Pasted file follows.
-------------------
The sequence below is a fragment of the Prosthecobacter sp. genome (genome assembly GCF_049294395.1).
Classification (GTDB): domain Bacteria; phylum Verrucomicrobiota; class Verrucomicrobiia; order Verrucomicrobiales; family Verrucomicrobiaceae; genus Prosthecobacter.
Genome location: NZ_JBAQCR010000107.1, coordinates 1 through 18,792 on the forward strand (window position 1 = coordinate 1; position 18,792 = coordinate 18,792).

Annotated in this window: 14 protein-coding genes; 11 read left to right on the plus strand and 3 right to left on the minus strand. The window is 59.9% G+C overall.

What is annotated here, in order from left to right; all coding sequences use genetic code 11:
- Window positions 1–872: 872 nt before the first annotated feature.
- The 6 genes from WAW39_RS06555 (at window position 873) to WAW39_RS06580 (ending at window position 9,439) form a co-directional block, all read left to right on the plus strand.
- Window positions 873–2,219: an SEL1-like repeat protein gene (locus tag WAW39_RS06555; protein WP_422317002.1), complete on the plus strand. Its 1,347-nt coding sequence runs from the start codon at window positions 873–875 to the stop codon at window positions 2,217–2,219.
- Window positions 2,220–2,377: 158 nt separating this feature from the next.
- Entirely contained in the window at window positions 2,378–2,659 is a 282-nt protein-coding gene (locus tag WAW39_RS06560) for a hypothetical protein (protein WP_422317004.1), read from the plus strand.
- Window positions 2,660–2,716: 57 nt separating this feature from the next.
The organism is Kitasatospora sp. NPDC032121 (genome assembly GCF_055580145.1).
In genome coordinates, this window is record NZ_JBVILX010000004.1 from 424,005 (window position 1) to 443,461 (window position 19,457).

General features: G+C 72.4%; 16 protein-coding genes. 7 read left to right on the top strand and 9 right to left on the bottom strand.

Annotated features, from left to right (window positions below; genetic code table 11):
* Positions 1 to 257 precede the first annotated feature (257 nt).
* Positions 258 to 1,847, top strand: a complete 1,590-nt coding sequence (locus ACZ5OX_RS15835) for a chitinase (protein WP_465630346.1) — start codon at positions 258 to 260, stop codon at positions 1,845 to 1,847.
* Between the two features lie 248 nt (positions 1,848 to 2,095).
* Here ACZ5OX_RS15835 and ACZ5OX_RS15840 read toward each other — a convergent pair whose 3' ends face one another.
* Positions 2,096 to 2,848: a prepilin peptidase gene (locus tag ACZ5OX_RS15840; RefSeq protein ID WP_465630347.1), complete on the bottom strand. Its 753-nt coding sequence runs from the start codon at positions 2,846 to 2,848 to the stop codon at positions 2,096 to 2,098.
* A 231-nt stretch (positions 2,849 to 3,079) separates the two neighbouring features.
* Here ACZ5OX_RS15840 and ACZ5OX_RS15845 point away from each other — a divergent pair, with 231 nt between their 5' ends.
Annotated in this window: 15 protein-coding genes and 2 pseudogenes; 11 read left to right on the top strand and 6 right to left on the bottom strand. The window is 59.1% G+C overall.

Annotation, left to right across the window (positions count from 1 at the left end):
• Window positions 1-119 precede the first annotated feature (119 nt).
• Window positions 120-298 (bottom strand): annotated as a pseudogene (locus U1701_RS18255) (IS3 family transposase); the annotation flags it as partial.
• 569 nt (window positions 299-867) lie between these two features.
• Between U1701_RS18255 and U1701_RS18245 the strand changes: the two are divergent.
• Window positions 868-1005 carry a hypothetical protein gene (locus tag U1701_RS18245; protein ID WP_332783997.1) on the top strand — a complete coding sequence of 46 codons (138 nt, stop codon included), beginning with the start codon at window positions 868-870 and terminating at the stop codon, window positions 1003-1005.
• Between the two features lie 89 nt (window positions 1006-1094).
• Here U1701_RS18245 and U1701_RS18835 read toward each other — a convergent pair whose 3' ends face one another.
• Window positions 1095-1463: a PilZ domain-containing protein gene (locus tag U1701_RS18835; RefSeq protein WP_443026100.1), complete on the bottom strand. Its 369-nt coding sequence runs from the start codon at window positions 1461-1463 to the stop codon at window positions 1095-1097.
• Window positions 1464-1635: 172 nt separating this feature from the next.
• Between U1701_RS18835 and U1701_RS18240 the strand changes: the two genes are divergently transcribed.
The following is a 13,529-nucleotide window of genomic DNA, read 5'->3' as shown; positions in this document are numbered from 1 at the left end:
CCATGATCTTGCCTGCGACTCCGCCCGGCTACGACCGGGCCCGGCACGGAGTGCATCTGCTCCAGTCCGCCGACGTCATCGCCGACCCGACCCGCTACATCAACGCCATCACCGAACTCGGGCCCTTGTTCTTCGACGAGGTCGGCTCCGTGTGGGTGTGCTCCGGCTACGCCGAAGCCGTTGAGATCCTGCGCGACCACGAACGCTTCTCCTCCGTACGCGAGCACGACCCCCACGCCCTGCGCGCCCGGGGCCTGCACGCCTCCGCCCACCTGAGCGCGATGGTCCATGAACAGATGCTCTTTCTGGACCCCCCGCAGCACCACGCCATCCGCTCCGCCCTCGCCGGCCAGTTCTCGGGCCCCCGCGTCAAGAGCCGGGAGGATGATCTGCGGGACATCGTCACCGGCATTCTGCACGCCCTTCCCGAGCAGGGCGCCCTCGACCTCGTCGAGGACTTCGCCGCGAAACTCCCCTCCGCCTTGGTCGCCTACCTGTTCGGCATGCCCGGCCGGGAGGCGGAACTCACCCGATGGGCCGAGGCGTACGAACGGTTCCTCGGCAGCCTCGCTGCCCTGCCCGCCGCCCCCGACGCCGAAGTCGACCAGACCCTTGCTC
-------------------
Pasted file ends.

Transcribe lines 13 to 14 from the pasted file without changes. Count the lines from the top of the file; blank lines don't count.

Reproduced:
In genome coordinates, this window is record NZ_JBVILX010000004.1 from 424,005 (window position 1) to 443,461 (window position 19,457).

General features: G+C 72.4%; 16 protein-coding genes. 7 read left to right on the top strand and 9 right to left on the bottom strand.